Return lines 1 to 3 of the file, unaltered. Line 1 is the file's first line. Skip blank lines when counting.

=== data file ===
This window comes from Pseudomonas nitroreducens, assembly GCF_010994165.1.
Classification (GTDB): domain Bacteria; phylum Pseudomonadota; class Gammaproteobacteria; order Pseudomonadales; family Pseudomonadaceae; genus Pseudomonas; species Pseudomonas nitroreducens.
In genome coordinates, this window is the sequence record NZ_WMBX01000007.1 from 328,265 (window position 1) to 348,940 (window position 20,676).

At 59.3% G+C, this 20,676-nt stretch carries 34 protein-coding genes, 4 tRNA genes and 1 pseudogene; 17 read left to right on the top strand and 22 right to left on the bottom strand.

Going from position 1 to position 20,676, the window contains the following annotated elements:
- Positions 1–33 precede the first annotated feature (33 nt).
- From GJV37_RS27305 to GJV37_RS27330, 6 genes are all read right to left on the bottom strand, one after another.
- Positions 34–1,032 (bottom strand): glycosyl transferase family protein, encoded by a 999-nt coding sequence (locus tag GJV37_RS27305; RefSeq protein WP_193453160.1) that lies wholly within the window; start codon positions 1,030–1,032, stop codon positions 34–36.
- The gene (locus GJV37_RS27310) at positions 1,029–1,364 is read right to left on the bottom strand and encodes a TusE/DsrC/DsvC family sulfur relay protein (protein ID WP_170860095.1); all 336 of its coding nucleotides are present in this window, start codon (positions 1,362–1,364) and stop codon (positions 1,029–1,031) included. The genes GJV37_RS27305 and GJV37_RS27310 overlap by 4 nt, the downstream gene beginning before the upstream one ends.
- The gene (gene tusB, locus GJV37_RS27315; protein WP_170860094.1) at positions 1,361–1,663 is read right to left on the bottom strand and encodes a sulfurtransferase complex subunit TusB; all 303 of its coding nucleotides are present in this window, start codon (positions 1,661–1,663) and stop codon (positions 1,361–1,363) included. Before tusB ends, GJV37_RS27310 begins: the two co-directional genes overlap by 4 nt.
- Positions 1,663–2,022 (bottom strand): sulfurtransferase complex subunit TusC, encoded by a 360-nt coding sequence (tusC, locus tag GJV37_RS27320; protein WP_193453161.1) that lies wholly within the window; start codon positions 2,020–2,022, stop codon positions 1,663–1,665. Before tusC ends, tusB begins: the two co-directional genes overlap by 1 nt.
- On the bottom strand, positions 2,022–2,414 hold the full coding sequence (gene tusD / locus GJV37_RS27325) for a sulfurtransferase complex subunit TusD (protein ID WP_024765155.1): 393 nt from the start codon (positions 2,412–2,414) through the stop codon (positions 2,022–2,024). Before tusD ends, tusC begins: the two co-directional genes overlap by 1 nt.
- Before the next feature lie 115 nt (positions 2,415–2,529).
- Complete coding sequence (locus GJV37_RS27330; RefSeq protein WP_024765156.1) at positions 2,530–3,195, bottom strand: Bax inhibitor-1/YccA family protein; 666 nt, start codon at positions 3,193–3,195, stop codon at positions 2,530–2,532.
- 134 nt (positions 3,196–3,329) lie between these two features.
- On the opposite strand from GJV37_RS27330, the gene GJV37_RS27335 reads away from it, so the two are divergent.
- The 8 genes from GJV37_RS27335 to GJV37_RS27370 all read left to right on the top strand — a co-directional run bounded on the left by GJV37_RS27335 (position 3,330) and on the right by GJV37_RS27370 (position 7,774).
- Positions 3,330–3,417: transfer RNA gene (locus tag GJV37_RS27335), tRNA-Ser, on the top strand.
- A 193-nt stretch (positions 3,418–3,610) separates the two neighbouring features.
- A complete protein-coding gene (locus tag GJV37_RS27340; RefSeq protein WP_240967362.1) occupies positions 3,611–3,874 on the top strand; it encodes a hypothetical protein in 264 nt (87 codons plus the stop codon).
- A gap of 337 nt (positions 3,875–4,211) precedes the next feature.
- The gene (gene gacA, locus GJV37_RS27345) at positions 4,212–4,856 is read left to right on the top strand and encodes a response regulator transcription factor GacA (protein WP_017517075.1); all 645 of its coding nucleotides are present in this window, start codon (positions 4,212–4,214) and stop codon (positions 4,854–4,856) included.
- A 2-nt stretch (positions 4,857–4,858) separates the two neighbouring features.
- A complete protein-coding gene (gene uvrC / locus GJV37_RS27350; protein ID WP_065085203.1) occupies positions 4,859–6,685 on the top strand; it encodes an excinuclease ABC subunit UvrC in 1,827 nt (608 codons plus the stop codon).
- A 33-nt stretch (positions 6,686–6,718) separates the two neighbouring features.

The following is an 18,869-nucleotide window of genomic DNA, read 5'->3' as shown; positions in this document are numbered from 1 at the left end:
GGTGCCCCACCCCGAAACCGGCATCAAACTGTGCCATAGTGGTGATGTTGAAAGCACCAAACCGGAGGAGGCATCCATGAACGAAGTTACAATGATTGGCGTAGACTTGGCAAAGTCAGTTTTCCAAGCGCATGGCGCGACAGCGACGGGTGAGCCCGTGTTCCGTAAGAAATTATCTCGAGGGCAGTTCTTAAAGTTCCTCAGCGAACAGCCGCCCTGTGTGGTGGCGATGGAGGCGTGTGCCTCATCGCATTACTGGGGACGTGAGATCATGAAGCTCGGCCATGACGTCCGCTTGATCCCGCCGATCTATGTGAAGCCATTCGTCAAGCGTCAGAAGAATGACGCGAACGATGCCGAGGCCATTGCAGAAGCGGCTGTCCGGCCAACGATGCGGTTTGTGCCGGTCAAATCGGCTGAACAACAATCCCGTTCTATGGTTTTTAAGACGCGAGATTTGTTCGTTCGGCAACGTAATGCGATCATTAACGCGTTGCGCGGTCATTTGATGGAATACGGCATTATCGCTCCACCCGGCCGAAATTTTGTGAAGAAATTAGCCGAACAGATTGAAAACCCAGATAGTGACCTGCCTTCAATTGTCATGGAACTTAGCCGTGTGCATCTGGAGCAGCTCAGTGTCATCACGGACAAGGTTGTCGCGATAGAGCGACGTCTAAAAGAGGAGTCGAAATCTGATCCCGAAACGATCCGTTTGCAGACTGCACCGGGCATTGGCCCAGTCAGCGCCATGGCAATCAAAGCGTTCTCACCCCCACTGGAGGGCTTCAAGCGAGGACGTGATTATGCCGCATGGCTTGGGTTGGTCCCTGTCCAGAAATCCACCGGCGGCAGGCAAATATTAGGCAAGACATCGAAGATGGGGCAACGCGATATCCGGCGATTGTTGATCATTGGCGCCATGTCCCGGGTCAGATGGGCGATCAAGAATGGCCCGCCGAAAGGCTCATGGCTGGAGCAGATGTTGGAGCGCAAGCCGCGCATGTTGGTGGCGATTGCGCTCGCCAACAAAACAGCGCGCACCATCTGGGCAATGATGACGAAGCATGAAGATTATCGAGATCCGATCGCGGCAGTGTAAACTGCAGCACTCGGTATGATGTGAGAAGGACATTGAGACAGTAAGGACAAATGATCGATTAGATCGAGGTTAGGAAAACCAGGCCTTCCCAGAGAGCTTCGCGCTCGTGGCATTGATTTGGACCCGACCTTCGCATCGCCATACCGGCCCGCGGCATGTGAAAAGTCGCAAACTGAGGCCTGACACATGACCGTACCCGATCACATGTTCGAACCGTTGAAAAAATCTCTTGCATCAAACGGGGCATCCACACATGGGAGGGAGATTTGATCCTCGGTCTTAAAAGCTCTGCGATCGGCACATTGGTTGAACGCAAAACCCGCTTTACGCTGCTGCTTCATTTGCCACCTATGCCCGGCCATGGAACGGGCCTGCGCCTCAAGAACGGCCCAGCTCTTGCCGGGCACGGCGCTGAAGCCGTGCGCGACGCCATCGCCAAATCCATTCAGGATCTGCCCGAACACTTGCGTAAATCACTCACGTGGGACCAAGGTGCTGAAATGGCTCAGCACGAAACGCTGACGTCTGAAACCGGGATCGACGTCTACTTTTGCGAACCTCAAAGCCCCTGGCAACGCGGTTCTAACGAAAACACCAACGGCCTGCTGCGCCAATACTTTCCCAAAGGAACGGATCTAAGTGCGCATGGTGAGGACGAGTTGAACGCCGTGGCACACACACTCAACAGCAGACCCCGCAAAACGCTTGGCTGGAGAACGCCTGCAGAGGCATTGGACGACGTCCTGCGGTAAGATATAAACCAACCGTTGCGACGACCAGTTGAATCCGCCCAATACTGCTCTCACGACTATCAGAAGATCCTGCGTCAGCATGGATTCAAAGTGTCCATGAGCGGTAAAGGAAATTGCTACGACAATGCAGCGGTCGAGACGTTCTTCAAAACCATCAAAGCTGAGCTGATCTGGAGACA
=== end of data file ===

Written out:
This window comes from Pseudomonas nitroreducens, assembly GCF_010994165.1.
Classification (GTDB): domain Bacteria; phylum Pseudomonadota; class Gammaproteobacteria; order Pseudomonadales; family Pseudomonadaceae; genus Pseudomonas; species Pseudomonas nitroreducens.
In genome coordinates, this window is the sequence record NZ_WMBX01000007.1 from 328,265 (window position 1) to 348,940 (window position 20,676).